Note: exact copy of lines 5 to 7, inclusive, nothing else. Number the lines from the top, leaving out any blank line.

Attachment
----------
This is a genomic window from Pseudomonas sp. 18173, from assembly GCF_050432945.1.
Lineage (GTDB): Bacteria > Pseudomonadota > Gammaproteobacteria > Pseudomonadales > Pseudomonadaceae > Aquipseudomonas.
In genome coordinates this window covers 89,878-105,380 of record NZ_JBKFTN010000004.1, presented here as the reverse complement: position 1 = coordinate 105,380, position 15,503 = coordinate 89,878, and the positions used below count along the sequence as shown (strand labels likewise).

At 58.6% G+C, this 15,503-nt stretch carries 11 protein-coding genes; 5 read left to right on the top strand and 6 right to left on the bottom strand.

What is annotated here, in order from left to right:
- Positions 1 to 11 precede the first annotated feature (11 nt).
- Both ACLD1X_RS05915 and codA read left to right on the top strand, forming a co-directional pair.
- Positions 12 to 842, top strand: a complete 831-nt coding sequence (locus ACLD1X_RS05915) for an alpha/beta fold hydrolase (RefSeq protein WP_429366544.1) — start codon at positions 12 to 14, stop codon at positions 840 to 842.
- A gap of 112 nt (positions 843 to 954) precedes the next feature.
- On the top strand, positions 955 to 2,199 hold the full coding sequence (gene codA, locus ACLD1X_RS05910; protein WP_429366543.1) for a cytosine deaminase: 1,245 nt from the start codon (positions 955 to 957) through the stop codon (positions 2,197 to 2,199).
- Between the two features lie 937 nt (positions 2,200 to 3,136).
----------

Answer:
What is annotated here, in order from left to right:
- Positions 1 to 11 precede the first annotated feature (11 nt).
- Both ACLD1X_RS05915 and codA read left to right on the top strand, forming a co-directional pair.